They say the Atlantic sea was calm, while the Caribbean Sea (this side) unleashed massive waves that pounded and crushed the seaboard, even reaching the mountains, were they felled trees and dragged them back down over buildings and homes. Meanwhile, the sustained winds of 150-200km/hour wreaked their own havoc. On the heals of successive hurricanes that repeatedly decimated this beautiful island, the country has not recovered economically, materially, and most likely, psychologically. I cannot begin to imagine how this community of 75,000 people finds the strength to pick itself up again. I suppose the answer is that there is no where to go but forward, even when you’re permanently under the threat of the next big storm.We rented a car the following day and went up to explore the mountains. Instead of heading to the most popular tourist sites, many of which were featured in The Pirates of the Caribbean, we went off the beaten track. We picked up our car, then headed up Imperial Road. We got to the crossroads at Pont Cassé, and headed in the direction of Castle Bruce.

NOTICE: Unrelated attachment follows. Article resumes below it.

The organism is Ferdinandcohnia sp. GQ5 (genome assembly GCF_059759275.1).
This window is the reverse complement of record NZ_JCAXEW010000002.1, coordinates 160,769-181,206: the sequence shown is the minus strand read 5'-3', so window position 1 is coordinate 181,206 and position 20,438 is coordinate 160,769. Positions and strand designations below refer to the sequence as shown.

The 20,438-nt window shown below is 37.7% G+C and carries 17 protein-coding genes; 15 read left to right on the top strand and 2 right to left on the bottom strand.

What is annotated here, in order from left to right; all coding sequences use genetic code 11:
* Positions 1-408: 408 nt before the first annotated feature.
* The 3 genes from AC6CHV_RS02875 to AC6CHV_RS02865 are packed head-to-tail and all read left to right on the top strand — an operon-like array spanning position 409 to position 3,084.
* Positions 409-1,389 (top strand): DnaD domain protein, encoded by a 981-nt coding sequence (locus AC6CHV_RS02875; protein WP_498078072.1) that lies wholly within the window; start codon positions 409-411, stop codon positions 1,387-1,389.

It was nearly noon, and our early-rising stomachs were starting to complain, when we saw a cheerful sign saying Zeb Zeppis Bistro.
The building looked newly renovated, jazz music was playing in a very cool, European/Island décor, and a Frenchman (we’ll call him Zeb) was explaining the menu to another couple. We knew we’d be eating there! While Zeb worked the dining room, his wife and son were making fusion food magic in the kitchen. I had a wonderful tuna tartar with a sweet pepper sauce, cocoa, capers and mango, a riot of unexpected but balanced flavors, and Peter had creole black pudding “egg rolls”, spicy boudin noir fried in won ton wrappers, with salad and a lovely dipping sauce.